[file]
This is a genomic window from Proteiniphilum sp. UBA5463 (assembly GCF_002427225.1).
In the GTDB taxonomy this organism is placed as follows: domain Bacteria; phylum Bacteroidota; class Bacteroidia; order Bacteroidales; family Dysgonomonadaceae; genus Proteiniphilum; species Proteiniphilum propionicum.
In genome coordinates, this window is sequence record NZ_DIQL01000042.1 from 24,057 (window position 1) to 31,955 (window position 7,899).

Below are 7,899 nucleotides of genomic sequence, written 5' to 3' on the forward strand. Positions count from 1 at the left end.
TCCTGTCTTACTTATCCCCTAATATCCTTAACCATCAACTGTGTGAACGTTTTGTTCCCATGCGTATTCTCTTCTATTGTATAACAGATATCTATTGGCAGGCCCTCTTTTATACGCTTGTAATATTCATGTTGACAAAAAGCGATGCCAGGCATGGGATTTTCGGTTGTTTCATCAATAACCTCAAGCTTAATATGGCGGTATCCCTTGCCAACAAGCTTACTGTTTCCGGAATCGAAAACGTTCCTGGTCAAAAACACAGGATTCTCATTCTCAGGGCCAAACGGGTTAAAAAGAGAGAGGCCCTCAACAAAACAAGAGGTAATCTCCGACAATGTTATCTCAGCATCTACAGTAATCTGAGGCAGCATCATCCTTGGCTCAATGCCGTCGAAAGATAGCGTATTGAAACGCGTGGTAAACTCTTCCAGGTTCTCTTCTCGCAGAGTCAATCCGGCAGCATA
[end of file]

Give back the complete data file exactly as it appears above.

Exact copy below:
This is a genomic window from Proteiniphilum sp. UBA5463 (assembly GCF_002427225.1).
In the GTDB taxonomy this organism is placed as follows: domain Bacteria; phylum Bacteroidota; class Bacteroidia; order Bacteroidales; family Dysgonomonadaceae; genus Proteiniphilum; species Proteiniphilum propionicum.
In genome coordinates, this window is sequence record NZ_DIQL01000042.1 from 24,057 (window position 1) to 31,955 (window position 7,899).

Below are 7,899 nucleotides of genomic sequence, written 5' to 3' on the forward strand. Positions count from 1 at the left end.
TCCTGTCTTACTTATCCCCTAATATCCTTAACCATCAACTGTGTGAACGTTTTGTTCCCATGCGTATTCTCTTCTATTGTATAACAGATATCTATTGGCAGGCCCTCTTTTATACGCTTGTAATATTCATGTTGACAAAAAGCGATGCCAGGCATGGGATTTTCGGTTGTTTCATCAATAACCTCAAGCTTAATATGGCGGTATCCCTTGCCAACAAGCTTACTGTTTCCGGAATCGAAAACGTTCCTGGTCAAAAACACAGGATTCTCATTCTCAGGGCCAAACGGGTTAAAAAGAGAGAGGCCCTCAACAAAACAAGAGGTAATCTCCGACAATGTTATCTCAGCATCTACAGTAATCTGAGGCAGCATCATCCTTGGCTCAATGCCGTCGAAAGATAGCGTATTGAAACGCGTGGTAAACTCTTCCAGGTTCTCTTCTCGCAGAGTCAATCCGGCAGCATA